We retrospected a total of 687 patients, of all ages, who came to the inpatient department of spinal surgery at Renji hospital and were scheduled for lumbar surgeries between January and December 2017. We divided these patients into five groups according to age: below 35 years, between 36 and 45 years, between 46 and 55 years, between 56 and 65 years, and above 66 years. Then, we randomly selected 20–30 samples(a ratio of 6:1) from each group and mixed them up to create a final sample group. A total of 122 patients remained in the analysis (Fig. 1). We registered the age and sex of all 122 patients, who all underwent magnetic resonance imaging(MRI) and computerized tomography(CT) scans of the lumbar spine prior to surgery. The inclusion criteria were: (1) no history of spinal surgery; (2) no recent history of severe lumbar trauma; (3) no abnormal radiological findings, such as vertebral fractures, space occupying lesions of the lumbar spine, or apparent spinal deformities (e.g., scoliosis); and (4) no history of systemic diseases (rheumatic diseases of the spine or carcinoma).
The study protocol was approved by the ethics committee of Renji Hospital, School of Medicine, Shanghai Jiao Tong University. Informed consent was were obtained from each patient prior to the imaging examination.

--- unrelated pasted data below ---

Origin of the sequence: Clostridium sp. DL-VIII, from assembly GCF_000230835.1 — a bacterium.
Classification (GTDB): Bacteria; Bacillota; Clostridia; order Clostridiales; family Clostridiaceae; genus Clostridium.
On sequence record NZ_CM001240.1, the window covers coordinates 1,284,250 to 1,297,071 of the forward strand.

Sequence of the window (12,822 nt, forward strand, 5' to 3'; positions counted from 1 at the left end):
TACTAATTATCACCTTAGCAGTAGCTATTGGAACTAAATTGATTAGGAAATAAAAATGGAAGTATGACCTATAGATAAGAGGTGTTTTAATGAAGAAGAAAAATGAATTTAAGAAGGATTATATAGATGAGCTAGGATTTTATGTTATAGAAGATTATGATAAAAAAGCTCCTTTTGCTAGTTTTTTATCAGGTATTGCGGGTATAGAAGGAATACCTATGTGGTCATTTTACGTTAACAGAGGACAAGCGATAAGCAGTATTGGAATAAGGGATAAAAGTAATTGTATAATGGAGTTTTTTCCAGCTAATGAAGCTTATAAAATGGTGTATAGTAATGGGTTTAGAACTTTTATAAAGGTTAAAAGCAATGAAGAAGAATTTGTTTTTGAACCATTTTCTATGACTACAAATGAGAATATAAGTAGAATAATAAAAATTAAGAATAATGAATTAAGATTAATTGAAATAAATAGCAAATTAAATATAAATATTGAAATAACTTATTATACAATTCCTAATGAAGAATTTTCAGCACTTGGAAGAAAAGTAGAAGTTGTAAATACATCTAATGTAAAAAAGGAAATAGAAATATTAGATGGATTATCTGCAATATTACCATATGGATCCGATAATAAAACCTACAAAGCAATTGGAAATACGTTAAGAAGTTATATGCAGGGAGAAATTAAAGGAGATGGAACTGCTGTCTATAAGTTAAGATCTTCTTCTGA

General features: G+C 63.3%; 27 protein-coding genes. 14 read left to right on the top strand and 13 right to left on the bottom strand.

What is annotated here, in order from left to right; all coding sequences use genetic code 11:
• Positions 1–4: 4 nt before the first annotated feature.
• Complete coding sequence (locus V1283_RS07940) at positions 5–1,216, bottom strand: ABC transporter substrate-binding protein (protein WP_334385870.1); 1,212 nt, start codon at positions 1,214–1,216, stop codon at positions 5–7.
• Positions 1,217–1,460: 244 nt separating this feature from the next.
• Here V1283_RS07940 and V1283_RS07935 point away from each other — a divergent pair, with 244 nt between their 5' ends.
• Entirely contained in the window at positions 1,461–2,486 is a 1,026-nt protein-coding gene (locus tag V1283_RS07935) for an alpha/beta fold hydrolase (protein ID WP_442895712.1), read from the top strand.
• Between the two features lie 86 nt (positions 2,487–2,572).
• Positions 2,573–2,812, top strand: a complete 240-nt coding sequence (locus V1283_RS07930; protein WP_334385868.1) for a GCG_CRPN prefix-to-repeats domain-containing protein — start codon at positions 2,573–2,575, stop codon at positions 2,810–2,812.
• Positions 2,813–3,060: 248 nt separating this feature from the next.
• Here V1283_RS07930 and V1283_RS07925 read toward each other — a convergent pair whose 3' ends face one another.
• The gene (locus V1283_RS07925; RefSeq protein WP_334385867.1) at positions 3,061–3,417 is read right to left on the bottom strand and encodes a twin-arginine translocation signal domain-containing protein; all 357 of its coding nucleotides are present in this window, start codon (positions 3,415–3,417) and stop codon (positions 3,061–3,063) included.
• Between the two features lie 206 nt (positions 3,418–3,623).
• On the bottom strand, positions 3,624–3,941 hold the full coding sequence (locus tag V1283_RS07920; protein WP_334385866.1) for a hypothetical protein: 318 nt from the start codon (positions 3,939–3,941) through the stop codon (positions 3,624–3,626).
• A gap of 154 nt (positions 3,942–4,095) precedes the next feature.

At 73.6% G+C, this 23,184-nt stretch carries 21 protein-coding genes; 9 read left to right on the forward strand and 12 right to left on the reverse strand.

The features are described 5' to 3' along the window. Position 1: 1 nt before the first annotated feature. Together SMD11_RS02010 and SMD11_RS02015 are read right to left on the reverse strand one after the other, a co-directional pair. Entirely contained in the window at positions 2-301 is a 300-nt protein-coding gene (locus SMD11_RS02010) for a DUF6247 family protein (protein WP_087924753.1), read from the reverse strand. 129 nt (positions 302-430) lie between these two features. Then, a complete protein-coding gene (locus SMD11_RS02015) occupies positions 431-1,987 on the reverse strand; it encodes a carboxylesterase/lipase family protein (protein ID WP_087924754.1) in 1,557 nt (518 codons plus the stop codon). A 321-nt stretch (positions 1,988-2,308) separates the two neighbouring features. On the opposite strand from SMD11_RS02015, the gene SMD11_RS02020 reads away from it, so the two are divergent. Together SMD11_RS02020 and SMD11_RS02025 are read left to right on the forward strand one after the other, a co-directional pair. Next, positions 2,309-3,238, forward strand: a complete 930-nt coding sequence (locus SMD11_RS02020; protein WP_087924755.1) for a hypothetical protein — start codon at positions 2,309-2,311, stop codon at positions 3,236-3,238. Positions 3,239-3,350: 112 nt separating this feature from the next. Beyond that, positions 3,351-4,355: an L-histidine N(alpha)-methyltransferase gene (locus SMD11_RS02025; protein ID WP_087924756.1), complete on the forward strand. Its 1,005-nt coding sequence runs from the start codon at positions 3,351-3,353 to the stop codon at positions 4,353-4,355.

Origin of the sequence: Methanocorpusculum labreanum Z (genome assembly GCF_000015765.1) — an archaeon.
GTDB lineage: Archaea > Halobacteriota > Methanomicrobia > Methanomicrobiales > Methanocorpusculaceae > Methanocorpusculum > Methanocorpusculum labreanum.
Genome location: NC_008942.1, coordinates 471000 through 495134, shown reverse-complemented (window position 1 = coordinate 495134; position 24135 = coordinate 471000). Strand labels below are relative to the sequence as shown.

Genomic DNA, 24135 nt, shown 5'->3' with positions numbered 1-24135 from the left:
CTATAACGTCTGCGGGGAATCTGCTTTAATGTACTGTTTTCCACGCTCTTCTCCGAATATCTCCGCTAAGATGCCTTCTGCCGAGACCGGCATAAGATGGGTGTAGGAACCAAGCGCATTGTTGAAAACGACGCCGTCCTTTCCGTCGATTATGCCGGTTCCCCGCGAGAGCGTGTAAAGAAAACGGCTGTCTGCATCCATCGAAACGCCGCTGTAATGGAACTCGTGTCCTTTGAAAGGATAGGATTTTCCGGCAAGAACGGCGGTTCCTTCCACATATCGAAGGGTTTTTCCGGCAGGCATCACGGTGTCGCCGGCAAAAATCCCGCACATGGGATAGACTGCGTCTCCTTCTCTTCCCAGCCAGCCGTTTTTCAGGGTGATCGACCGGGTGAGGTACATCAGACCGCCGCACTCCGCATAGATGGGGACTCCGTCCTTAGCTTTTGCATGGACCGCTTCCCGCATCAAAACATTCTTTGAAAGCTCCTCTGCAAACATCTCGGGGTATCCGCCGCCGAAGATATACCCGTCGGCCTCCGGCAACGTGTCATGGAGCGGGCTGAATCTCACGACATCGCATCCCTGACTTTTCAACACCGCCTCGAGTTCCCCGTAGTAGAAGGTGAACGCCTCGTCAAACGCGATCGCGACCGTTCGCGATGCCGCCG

Magnetic Resonance Imaging Protocol
As reported previously by Yu10, all T2-weighted images were acquired using the same 3.0 T imaging system (Magnetom; Siemens, Erlanger, Germany) with a repetition time of 3220 ms and an echo time of 120 ms. Slice thickness was 4 mm. The acquisition matrix was 512 × 512 and the field of view was 310 mm. We then obtained and evaluated Original Digital Imaging and Communications in Medicine files from transverse oblique MRI images parallel to the superior end plate of L4 and L5.
Computed Tomography Protocol
Preoperative patients who were eligible for CT underwent imaging with an 8-slice multidetector CT scanner (Lightspeed Ultra; GE, Milwaukee, Wisconsin). Each patient underwent unenhanced lumbar CT performed with a sequential scan protocol with slice collimation of 8 × 2.5 mm (120 kVp, 320/400 mA for 0.220 lb body weight) during a single end-inspiratory breath hold (typical duration, 18 s). For the lumbar scan, 256 contiguous 2.5 mm slices of the lumbar region were acquired, covering a 150 mm area above the level of S1. The evaluation of CT scans was performed with blinding to clinical and personal data.
Disc Degeneration Assessment
Disc degeneration assessment used the disc degeneration grade described by Pfirrmann in 20019. Observers analyzed the L4-L5 lumbar intervertebral disc from each patient on T2-weight sagittal MRI images using Picture Archiving and Communication Systems (PACS), version 11.4 (Carestream health, Shanghai, China)(Fig. 2) with Pfirrmann’s original article to confirm the grade at the time of evaluation. Independently, more than half of the selected grade was recorded. If there was a dispute, then images were reevaluated until more than half of the observers agreed.
Laminar Slope Angle Measurements